The Course on Functional Diagnosis in Prosthetic Rehabilitation, given by Dr. Mas on 29th September 2016, placed special emphasis on analysing the respiratory, masticatory and deglutory functions when proceeding with Dental Prosthetic Rehabilitation.

Said Rehabilitation should be carried out when:

  • Fitting porcelain veneers or crowns from one side of the mouth to the other.
  • Fitting crowns on implants from left to right.
  • There is an upper and/or lower overdenture on the implants
  • Fitting classic full upper or lower dentures.

In the event of respiratory, deglutory or masticatory pathology, the prosthesis may suffer a number of problems when adapting due to movement, fractures or wear.

Prior to implementing a prosthetic rehabilitation, we must look at the following aspects, which can reveal a pathological function:

Buccal exploration

  • If pieces are missing, the teeth move, are tilted, broken or extruded, the mouth will adapt to the new situation by changing position and altering the bite. As the jaw tries to move into a more balanced position, the teeth may suffer wear or bruxism. Also, on changing contact with the cranium, a TMD pathology may occur, such as pain when chewing, headaches or clicking.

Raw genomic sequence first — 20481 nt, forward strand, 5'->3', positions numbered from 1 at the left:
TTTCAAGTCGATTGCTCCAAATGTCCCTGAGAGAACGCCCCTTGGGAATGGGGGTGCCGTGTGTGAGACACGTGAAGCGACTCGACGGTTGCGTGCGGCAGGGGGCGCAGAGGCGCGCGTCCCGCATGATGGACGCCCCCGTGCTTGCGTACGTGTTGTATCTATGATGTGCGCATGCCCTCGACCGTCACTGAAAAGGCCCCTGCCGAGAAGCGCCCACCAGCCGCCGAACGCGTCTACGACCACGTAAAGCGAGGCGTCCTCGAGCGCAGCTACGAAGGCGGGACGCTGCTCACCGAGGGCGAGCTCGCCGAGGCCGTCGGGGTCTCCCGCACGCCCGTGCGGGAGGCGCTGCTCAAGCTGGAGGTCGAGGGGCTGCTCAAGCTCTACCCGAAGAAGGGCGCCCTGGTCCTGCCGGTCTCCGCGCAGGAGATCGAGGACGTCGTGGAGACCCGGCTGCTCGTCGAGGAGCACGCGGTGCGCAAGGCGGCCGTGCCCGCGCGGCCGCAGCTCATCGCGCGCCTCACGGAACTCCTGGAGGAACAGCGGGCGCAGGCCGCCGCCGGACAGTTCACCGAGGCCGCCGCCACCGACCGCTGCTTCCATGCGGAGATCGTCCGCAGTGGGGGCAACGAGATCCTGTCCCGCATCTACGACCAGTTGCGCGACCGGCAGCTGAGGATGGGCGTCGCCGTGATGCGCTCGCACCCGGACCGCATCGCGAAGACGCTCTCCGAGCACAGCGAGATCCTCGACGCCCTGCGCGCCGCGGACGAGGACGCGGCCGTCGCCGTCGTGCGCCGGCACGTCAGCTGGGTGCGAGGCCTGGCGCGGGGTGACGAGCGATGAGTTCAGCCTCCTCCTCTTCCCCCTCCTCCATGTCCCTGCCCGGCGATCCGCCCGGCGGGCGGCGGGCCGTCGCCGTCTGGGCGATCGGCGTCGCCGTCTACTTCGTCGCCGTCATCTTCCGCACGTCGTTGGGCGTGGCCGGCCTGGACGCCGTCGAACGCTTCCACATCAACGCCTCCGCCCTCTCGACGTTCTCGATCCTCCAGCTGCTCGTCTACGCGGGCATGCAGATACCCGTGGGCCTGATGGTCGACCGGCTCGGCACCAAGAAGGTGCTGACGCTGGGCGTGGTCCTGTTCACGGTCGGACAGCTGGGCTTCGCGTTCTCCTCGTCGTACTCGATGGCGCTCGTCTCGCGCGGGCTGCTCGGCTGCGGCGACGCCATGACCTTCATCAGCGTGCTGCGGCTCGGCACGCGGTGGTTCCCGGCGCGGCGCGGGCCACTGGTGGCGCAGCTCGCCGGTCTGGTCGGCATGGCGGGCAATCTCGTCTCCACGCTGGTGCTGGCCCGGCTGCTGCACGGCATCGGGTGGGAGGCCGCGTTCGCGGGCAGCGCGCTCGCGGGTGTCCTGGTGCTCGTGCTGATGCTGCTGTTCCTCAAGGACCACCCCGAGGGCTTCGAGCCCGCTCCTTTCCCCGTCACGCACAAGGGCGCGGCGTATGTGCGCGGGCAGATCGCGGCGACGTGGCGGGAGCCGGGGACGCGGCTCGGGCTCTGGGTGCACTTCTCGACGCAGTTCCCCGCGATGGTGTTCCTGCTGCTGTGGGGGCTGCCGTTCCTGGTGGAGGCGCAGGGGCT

• Worn teeth: bruxism occurs when wearing of the top teeth corresponds to an issue with the bottom teeth. Otherwise, it could be due to chemical corrosion caused by vomiting (anorexia or bulimia), acid reflux or the excessive intake of acid drinks.
  • We must establish which teeth are most worn: front, back, those on one side or the other, since this will tell us what kind of bruxism we are dealing with.

Facial exploration

  • Tense, thick cheeks could be due to masseter muscle hypertrophy and, therefore, to bruxism.
  • Labial incompetence, where the lips fail to contact while in repose; this may mean breathing through the mouth, which entails a narrow palate and occlusion or insufficient bite. The causes for not breathing through the nose must be studied and a solution found, such as correction of nasal septum deviation, or extraction of the adenoids obstructing the nostrils.